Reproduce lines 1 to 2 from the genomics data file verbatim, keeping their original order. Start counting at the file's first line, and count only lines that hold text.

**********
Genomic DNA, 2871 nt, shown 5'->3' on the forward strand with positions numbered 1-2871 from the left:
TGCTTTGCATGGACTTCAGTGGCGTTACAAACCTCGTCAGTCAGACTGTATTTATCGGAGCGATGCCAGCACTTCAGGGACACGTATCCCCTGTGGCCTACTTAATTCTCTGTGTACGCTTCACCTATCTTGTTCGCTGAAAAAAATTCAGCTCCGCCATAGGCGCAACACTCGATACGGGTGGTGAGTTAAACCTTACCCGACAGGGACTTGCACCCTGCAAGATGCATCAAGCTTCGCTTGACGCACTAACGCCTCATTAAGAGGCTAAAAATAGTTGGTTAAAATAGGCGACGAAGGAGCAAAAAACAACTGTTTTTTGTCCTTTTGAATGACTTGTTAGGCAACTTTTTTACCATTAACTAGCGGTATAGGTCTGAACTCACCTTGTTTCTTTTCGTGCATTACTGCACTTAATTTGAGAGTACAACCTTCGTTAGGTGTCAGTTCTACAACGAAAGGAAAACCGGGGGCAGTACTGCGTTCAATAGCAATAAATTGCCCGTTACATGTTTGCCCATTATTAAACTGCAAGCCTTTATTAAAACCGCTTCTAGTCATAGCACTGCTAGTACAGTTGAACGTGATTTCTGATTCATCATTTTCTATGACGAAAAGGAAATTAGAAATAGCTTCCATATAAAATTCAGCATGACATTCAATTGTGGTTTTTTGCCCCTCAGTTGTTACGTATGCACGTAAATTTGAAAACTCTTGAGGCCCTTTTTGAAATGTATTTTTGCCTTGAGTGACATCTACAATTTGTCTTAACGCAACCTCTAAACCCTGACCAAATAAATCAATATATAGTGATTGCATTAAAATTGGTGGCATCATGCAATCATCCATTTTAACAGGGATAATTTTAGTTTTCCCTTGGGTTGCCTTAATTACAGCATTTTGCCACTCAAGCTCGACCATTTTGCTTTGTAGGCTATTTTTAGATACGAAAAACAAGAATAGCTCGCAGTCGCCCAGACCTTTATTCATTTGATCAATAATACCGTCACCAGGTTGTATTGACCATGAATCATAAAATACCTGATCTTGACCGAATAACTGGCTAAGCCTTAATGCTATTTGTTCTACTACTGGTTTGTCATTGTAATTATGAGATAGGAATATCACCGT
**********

Genomic DNA, 2871 nt, shown 5'->3' on the forward strand with positions numbered 1-2871 from the left:
TGCTTTGCATGGACTTCAGTGGCGTTACAAACCTCGTCAGTCAGACTGTATTTATCGGAGCGATGCCAGCACTTCAGGGACACGTATCCCCTGTGGCCTACTTAATTCTCTGTGTACGCTTCACCTATCTTGTTCGCTGAAAAAAATTCAGCTCCGCCATAGGCGCAACACTCGATACGGGTGGTGAGTTAAACCTTACCCGACAGGGACTTGCACCCTGCAAGATGCATCAAGCTTCGCTTGACGCACTAACGCCTCATTAAGAGGCTAAAAATAGTTGGTTAAAATAGGCGACGAAGGAGCAAAAAACAACTGTTTTTTGTCCTTTTGAATGACTTGTTAGGCAACTTTTTTACCATTAACTAGCGGTATAGGTCTGAACTCACCTTGTTTCTTTTCGTGCATTACTGCACTTAATTTGAGAGTACAACCTTCGTTAGGTGTCAGTTCTACAACGAAAGGAAAACCGGGGGCAGTACTGCGTTCAATAGCAATAAATTGCCCGTTACATGTTTGCCCATTATTAAACTGCAAGCCTTTATTAAAACCGCTTCTAGTCATAGCACTGCTAGTACAGTTGAACGTGATTTCTGATTCATCATTTTCTATGACGAAAAGGAAATTAGAAATAGCTTCCATATAAAATTCAGCATGACATTCAATTGTGGTTTTTTGCCCCTCAGTTGTTACGTATGCACGTAAATTTGAAAACTCTTGAGGCCCTTTTTGAAATGTATTTTTGCCTTGAGTGACATCTACAATTTGTCTTAACGCAACCTCTAAACCCTGACCAAATAAATCAATATATAGTGATTGCATTAAAATTGGTGGCATCATGCAATCATCCATTTTAACAGGGATAATTTTAGTTTTCCCTTGGGTTGCCTTAATTACAGCATTTTGCCACTCAAGCTCGACCATTTTGCTTTGTAGGCTATTTTTAGATACGAAAAACAAGAATAGCTCGCAGTCGCCCAGACCTTTATTCATTTGATCAATAATACCGTCACCAGGTTGTATTGACCATGAATCATAAAATACCTGATCTTGACCGAATAACTGGCTAAGCCTTAATGCTATTTGTTCTACTACTGGTTTGTCATTGTAATTATGAGATAGGAATATCACCGT